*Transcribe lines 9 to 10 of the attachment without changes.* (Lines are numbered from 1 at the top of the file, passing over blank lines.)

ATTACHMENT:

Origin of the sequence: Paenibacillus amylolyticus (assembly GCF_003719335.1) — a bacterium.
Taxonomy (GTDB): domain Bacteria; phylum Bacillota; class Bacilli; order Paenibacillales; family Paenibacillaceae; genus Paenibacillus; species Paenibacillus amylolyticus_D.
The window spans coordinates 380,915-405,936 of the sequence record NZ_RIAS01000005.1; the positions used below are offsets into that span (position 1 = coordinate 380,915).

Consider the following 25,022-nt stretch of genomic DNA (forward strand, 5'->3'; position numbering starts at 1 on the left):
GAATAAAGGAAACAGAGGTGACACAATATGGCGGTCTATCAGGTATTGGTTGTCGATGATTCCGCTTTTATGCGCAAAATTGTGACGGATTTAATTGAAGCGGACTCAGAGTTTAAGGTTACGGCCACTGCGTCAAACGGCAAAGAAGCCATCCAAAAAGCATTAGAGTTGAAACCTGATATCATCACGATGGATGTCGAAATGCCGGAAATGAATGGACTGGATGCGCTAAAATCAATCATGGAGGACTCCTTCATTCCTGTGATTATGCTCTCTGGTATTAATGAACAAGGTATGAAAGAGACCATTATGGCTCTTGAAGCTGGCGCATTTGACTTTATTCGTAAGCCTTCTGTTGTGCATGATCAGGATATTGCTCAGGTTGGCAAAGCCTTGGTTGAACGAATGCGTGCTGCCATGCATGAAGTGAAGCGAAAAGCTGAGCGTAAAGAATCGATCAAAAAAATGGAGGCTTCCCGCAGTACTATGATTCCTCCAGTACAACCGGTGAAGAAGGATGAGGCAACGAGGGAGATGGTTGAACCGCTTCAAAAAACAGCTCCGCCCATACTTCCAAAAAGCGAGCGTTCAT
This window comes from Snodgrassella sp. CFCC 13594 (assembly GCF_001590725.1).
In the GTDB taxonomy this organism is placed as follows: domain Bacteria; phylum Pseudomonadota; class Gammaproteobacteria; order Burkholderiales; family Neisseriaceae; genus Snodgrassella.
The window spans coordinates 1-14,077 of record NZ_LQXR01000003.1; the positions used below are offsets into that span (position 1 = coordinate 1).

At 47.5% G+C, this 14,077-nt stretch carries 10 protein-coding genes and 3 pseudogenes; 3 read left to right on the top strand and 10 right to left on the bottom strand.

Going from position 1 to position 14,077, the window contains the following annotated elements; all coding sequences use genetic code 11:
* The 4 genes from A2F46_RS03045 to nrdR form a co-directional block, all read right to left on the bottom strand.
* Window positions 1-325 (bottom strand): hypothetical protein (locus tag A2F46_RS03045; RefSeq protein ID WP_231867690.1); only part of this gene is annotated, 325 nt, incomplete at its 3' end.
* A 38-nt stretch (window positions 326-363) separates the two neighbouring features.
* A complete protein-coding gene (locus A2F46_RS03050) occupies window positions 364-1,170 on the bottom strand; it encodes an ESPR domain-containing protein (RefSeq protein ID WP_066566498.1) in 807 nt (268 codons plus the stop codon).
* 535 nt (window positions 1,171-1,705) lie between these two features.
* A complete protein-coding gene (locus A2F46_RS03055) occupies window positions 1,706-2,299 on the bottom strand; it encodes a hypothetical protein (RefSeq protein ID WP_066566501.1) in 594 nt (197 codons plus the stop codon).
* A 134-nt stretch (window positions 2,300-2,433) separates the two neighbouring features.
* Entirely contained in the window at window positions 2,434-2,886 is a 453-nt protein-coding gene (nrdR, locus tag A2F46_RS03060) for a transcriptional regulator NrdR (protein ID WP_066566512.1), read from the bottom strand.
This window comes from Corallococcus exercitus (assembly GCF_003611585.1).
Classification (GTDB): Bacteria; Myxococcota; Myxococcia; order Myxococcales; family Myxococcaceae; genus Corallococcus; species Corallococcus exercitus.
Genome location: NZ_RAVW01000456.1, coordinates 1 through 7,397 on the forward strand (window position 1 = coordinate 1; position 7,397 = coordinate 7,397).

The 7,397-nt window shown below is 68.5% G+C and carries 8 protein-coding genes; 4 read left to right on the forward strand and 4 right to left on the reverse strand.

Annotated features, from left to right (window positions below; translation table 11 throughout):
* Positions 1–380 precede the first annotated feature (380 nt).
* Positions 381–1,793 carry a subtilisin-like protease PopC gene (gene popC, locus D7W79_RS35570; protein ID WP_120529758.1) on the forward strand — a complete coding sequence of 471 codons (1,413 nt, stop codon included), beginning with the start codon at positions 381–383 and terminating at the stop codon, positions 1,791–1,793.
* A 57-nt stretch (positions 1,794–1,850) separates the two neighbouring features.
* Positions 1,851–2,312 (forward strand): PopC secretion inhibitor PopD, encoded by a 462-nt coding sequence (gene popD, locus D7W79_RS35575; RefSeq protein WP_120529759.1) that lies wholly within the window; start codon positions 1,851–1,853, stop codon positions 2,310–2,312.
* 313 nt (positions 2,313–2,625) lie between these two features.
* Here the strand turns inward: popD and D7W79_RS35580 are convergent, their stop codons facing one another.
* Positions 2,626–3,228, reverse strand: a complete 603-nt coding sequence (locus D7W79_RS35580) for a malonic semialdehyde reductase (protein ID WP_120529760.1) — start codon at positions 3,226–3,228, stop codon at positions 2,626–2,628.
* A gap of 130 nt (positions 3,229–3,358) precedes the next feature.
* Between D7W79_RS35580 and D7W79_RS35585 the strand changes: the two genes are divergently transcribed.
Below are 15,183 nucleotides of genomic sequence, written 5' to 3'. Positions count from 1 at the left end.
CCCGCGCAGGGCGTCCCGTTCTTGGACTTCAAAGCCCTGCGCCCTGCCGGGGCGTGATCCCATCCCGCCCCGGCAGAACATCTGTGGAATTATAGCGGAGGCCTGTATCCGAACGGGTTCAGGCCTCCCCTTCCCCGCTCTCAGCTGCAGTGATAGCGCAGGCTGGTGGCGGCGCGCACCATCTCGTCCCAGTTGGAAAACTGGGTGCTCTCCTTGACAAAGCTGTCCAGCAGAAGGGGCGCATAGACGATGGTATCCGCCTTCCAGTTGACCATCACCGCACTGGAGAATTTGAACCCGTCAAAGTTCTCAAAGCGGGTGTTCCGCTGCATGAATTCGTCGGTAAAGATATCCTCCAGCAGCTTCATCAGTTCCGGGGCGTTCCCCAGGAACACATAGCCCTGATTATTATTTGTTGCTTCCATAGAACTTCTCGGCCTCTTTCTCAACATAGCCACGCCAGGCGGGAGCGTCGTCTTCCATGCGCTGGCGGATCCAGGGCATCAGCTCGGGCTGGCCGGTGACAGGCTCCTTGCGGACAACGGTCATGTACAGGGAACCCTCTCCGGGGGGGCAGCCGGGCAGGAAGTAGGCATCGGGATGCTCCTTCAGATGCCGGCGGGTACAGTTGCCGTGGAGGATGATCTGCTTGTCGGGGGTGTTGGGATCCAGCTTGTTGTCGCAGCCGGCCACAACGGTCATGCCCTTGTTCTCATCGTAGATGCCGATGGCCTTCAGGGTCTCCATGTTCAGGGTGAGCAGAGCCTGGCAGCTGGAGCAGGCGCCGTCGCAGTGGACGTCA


At 47.5% G+C, this 14,077-nt stretch carries 10 protein-coding genes and 3 pseudogenes; 3 read left to right on the top strand and 10 right to left on the bottom strand.

Going from position 1 to position 14,077, the window contains the following annotated elements; all coding sequences use genetic code 11: